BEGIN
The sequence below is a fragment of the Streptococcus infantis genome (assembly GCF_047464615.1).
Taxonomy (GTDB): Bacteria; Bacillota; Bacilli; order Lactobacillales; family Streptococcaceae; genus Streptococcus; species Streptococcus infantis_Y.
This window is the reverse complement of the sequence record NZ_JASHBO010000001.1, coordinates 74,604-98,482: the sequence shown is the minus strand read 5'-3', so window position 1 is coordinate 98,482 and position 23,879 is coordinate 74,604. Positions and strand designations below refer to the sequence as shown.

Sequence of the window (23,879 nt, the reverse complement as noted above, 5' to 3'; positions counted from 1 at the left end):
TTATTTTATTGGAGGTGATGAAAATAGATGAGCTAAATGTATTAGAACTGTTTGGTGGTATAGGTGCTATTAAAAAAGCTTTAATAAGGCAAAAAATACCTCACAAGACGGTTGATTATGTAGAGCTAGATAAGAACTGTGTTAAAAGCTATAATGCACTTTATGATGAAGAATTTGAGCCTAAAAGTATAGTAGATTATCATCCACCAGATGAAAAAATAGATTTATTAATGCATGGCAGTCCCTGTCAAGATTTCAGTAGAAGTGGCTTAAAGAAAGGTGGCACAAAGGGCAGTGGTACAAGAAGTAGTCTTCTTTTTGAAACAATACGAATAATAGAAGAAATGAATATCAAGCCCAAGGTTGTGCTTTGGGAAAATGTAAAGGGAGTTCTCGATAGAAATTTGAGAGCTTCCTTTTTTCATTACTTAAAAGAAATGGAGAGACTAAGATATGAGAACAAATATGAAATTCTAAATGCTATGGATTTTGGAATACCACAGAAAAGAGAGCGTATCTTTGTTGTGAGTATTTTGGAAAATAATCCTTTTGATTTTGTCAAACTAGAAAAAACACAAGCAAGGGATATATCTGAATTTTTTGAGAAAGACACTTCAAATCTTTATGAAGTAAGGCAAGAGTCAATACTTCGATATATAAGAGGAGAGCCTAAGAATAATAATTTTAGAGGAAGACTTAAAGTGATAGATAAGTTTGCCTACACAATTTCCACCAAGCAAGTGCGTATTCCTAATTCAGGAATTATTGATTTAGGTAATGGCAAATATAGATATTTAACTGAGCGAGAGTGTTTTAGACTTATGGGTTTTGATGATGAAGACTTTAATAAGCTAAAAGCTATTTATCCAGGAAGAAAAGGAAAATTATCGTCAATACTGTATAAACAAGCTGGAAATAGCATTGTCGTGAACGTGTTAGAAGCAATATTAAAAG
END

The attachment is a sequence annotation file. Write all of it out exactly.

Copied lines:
The sequence below is a fragment of the Streptococcus infantis genome (assembly GCF_047464615.1).
Taxonomy (GTDB): Bacteria; Bacillota; Bacilli; order Lactobacillales; family Streptococcaceae; genus Streptococcus; species Streptococcus infantis_Y.
This window is the reverse complement of the sequence record NZ_JASHBO010000001.1, coordinates 74,604-98,482: the sequence shown is the minus strand read 5'-3', so window position 1 is coordinate 98,482 and position 23,879 is coordinate 74,604. Positions and strand designations below refer to the sequence as shown.

Sequence of the window (23,879 nt, the reverse complement as noted above, 5' to 3'; positions counted from 1 at the left end):
TTATTTTATTGGAGGTGATGAAAATAGATGAGCTAAATGTATTAGAACTGTTTGGTGGTATAGGTGCTATTAAAAAAGCTTTAATAAGGCAAAAAATACCTCACAAGACGGTTGATTATGTAGAGCTAGATAAGAACTGTGTTAAAAGCTATAATGCACTTTATGATGAAGAATTTGAGCCTAAAAGTATAGTAGATTATCATCCACCAGATGAAAAAATAGATTTATTAATGCATGGCAGTCCCTGTCAAGATTTCAGTAGAAGTGGCTTAAAGAAAGGTGGCACAAAGGGCAGTGGTACAAGAAGTAGTCTTCTTTTTGAAACAATACGAATAATAGAAGAAATGAATATCAAGCCCAAGGTTGTGCTTTGGGAAAATGTAAAGGGAGTTCTCGATAGAAATTTGAGAGCTTCCTTTTTTCATTACTTAAAAGAAATGGAGAGACTAAGATATGAGAACAAATATGAAATTCTAAATGCTATGGATTTTGGAATACCACAGAAAAGAGAGCGTATCTTTGTTGTGAGTATTTTGGAAAATAATCCTTTTGATTTTGTCAAACTAGAAAAAACACAAGCAAGGGATATATCTGAATTTTTTGAGAAAGACACTTCAAATCTTTATGAAGTAAGGCAAGAGTCAATACTTCGATATATAAGAGGAGAGCCTAAGAATAATAATTTTAGAGGAAGACTTAAAGTGATAGATAAGTTTGCCTACACAATTTCCACCAAGCAAGTGCGTATTCCTAATTCAGGAATTATTGATTTAGGTAATGGCAAATATAGATATTTAACTGAGCGAGAGTGTTTTAGACTTATGGGTTTTGATGATGAAGACTTTAATAAGCTAAAAGCTATTTATCCAGGAAGAAAAGGAAAATTATCGTCAATACTGTATAAACAAGCTGGAAATAGCATTGTCGTGAACGTGTTAGAAGCAATATTAAAAG